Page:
Container ships

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The new type of ship was dedicated to carry only containers, specifically to take dry and packed products, but not to replace the bulk or oil carriers. Essentially, container ships were capable of taking on board thousands of steel boxes, each with its own intact content, such as high value goods (spirits, cigarettes and other high value products), while at the same time reducing the risk of damage and pilferage. In short, freight in containers was less at risk.

The traditional cargo ship, in terms of size, was measured by the volume of tonnage carried – i.e. classified as a 1,000 or 10,000-tonne ship. In contrast container ships are measured in size by the number of TEUs carried. In the 1960s when containers were introduced, ships carried a mixture of both traditional cargo and containers. However, this soon changed and by the early 1970s all-container ships were being designed and built. These were known as the first generation of container ships and were able to transport between 1,500 and 2,000 TEUs. These were soon replaced by the second generation of container ships in the mid-1980s with a 3,000-TEU capacity.

Over the years, the TEU carry capacity of ships gradually and continually increased in scale. For example, in the mid-1980s the second generation of all container ships came into service, this time having a 3,000-TEU capacity. But, within a few years even this size had been exceeded by another generation in the 4,000-TEU ranges, only to be soon overtaken by 5,000-TEU ships.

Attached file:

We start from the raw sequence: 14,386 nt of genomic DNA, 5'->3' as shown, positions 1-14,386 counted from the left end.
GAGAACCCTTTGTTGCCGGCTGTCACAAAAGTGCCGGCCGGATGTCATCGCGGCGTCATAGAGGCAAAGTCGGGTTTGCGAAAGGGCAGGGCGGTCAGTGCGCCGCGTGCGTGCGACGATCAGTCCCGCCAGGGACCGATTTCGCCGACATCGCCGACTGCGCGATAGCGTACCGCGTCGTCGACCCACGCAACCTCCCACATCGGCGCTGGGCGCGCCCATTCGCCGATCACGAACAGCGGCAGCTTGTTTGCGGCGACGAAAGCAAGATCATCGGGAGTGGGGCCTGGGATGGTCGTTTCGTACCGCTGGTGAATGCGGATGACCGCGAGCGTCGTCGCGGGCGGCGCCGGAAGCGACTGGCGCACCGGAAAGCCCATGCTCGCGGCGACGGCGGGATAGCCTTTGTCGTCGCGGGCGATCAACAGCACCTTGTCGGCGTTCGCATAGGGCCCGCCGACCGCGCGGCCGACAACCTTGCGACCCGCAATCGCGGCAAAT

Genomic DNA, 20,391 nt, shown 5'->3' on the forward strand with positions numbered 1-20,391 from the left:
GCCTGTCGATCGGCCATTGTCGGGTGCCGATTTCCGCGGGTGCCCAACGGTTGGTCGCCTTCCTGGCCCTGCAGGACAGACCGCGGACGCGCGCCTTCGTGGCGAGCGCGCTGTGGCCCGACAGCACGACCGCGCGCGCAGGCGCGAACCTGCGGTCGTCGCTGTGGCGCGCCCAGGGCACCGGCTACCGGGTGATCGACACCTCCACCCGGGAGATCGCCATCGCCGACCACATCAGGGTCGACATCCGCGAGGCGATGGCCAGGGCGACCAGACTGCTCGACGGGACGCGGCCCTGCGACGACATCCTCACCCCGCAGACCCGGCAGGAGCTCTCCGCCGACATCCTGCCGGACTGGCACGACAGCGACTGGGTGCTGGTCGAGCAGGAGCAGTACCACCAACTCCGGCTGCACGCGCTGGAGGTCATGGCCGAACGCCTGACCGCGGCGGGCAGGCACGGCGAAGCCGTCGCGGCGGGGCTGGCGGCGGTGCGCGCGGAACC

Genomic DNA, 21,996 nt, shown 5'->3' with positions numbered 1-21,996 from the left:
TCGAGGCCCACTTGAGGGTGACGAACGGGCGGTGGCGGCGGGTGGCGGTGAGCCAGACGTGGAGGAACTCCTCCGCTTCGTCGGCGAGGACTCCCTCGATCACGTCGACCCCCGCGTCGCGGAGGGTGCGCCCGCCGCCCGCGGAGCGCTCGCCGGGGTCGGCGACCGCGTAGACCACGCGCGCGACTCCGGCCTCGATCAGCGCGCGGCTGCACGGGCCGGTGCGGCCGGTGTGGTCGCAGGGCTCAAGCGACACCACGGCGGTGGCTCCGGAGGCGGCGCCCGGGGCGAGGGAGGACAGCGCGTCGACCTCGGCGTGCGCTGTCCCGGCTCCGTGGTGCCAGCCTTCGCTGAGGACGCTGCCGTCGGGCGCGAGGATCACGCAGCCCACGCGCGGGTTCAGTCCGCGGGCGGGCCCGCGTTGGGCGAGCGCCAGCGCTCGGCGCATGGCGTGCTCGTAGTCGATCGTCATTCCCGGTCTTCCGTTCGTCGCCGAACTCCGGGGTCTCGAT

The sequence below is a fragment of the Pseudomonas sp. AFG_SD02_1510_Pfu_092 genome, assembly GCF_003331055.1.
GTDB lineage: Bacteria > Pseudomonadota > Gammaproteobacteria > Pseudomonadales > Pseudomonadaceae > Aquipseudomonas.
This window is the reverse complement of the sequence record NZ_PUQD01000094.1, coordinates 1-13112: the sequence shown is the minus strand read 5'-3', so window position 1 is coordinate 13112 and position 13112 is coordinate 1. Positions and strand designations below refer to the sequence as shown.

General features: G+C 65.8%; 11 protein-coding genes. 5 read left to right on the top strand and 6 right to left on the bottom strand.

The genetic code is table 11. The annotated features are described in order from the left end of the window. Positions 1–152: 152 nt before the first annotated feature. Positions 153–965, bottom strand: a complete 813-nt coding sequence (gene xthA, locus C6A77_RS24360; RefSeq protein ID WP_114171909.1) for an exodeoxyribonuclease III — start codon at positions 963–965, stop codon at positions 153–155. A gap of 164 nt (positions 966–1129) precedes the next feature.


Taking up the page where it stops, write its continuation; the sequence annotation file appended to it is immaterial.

The rapid growth in size in container ship has caught many in the industry by surprise. Until 1988 all container ship owners chose to limit ship parameters (ship length, breath and draught) to that compatible with the Panama Canal lock dimensions (principally a 32.2m ship beam).

Effectively, this meant that ships built above these dimensions were unable to use the short-cut canal connection between the Atlantic and Pacific oceans. As such, the decision was a significant step towards promoting the new generation of ships. Henceforth, ships were no longer designed and limited in size by the Panama Canal dimensions and became known as post-Panamax size. nSource: Adapted from Maritime Statistics, Department for Transport, 2003.

  • The development of appropriate port gantry crane technology will be an essential pre-requisite if greater benefits are to accrue from the ship size economies of scale, such as higher productivity levels and lower transport cost per unit. Larger ships mean wider ships, having more rows and layers of containers. Gantry cranes will become bigger in size, have a greater hoisting height, coupled with capability to reach across wider rows of parked containers.
  • The availability of deep-water locations that are suitable for ultra-large ships can be a limiting factor. The new generation of container ships require a water draught of 14m to 16m in depth, perhaps more, in addition to adequate space for manoeuvrability.